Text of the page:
Anne Meree Craig is a woman on a mission. She’s fighting to turn the field of battle into the field of dreams for post 9-11 military veterans.
“I’m a high extrovert which means making other people feel good makes me feel good.“
She’s been doing that with her husband who is an Army Special Operations Forces veteran, their three children and at her job, which would be a full plate for most people. But Anne Meree was moved by the veterans she met who were reentering civilian life. After serving the country and putting their lives on the line, out of uniform they were lost.
“I get emotional when I talk about it,” she says.
Veterans who were coming from a structured environment, with limited choices and a clearly defined job, were suddenly feeling insecure, a kind of separation anxiety.
“When you got them talking about their next steps out of uniform they actually became shy and lost some of that confidence they had in uniform. They didn’t know how their skill set would transfer. They simply weren’t broadening their aperture to consider the whole host of possible.”
So three years ago, Anne Meree partnered with a friend to start the COMMIT Foundation. COMMIT believes that veterans already have unique skills that are extremely valuable in the professional world. All they need is a fighting chance to use them and a passionate advocate like Anne Meree.
“What do we need to do? What do we need to bring into this person’s life to change it?”
COMMIT relies on its networks and resources to create opportunities that otherwise might not be readily available to the veterans. The veterans are offered quality services tailored just to them, including one-on-one mentorship, networking, camaraderie, inspiration, and even employment.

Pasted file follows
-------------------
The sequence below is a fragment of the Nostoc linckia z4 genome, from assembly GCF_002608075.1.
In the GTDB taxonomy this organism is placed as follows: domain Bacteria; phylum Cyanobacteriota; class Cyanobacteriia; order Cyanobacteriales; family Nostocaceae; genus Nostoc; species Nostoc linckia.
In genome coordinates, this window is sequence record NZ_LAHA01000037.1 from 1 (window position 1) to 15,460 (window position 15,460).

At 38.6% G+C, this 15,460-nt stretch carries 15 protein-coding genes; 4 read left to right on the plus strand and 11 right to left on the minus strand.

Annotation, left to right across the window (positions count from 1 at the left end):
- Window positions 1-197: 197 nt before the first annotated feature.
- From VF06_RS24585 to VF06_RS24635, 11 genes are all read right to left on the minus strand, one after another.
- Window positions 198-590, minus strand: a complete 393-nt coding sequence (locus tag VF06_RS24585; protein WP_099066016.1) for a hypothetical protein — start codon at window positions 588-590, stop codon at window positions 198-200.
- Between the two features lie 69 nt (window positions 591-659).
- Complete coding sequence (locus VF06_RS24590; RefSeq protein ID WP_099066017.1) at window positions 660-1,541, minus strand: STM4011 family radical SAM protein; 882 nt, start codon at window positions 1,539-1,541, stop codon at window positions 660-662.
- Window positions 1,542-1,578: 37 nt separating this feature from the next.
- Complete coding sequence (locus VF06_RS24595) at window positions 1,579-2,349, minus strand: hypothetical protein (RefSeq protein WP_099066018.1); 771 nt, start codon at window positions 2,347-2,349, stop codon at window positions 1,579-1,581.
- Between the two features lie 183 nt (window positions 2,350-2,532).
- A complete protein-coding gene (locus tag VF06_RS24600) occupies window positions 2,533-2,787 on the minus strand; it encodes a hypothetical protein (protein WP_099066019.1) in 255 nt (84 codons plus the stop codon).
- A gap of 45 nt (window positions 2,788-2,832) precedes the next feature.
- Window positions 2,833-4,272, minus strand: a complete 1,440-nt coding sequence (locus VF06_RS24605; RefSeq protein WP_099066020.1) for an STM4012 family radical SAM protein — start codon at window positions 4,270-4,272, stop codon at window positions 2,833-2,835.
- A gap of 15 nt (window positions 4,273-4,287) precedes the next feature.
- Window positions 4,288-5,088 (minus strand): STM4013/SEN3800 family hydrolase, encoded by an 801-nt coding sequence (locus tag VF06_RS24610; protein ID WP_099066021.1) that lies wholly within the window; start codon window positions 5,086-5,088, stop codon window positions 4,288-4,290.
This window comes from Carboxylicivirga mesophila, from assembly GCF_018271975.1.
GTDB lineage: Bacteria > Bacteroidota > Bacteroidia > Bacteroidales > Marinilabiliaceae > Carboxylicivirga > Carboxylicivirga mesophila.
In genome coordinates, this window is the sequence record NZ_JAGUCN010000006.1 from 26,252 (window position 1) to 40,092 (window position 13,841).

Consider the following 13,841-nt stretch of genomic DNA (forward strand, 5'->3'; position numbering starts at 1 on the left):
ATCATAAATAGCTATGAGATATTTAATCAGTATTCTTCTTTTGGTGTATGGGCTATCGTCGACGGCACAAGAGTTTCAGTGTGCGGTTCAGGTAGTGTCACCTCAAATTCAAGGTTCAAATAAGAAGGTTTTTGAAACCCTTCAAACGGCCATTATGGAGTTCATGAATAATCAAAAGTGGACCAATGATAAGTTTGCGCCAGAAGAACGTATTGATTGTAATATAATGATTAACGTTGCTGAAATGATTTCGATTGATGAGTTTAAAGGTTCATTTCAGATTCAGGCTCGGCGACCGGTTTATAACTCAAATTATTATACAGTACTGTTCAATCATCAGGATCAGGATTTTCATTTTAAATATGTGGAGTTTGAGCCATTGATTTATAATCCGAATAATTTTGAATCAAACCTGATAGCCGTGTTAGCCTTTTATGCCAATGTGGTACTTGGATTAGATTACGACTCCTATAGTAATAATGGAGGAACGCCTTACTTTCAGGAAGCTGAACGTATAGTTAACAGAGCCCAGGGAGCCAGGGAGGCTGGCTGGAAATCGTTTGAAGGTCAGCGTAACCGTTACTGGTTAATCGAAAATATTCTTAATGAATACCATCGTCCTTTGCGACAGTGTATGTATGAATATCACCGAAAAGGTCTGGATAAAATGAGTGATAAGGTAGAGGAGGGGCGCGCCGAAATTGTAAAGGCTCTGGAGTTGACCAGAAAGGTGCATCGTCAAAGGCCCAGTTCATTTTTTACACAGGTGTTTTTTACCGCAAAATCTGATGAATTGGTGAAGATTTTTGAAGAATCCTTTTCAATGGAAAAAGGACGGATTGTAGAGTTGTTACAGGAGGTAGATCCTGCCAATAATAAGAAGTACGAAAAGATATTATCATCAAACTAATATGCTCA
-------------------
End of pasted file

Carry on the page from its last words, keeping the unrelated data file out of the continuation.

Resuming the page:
At the same time, the foundation works with companies to ensure they understand veterans’ skill-sets and experiences.
“We’re looking for high caliber individuals who want to have impact looking for that next mission,” says Anne Meree. In other words, she adds, people “who are in it to win it.“
The veterans spend two days with twelve highly-experienced professionals from the private sector. In workshops, the vets focus on goal-setting, life’s decision points, and potential paths built on integrity, family, and the passionate pursuit of a meaningful career.
“It’s bringing good people together to have an open and honest conversation so good things come out of it.”
So far, so good. In 2014, COMMIT programs served over 100 high value veterans and sent 27 veterans to Stanford Graduate School of Business for a General Management Certification. 34 vets are attending Stanford’s program this summer.
“National security is extremely important to me and I feel that by reinvesting in our most valuable veterans, I am making our great Nation a stronger place.”
As for Anne Meree herself, who gave up her civil service work with the Department of Defense and Intelligence Community Agencies to spend more time with her family, she says COMMIT is a way for her to continue serving both veterans and the country.
"I used to hunt bad guys; now I hunt good guys."
In addition to running COMMIT, Anne Meree currently serves as the President of Maxemi LLC, a small business that specializes in relationship navigation, strategy development, research and executive support. She is a graduate of Wofford College with a Master’s degree from Middlebury College.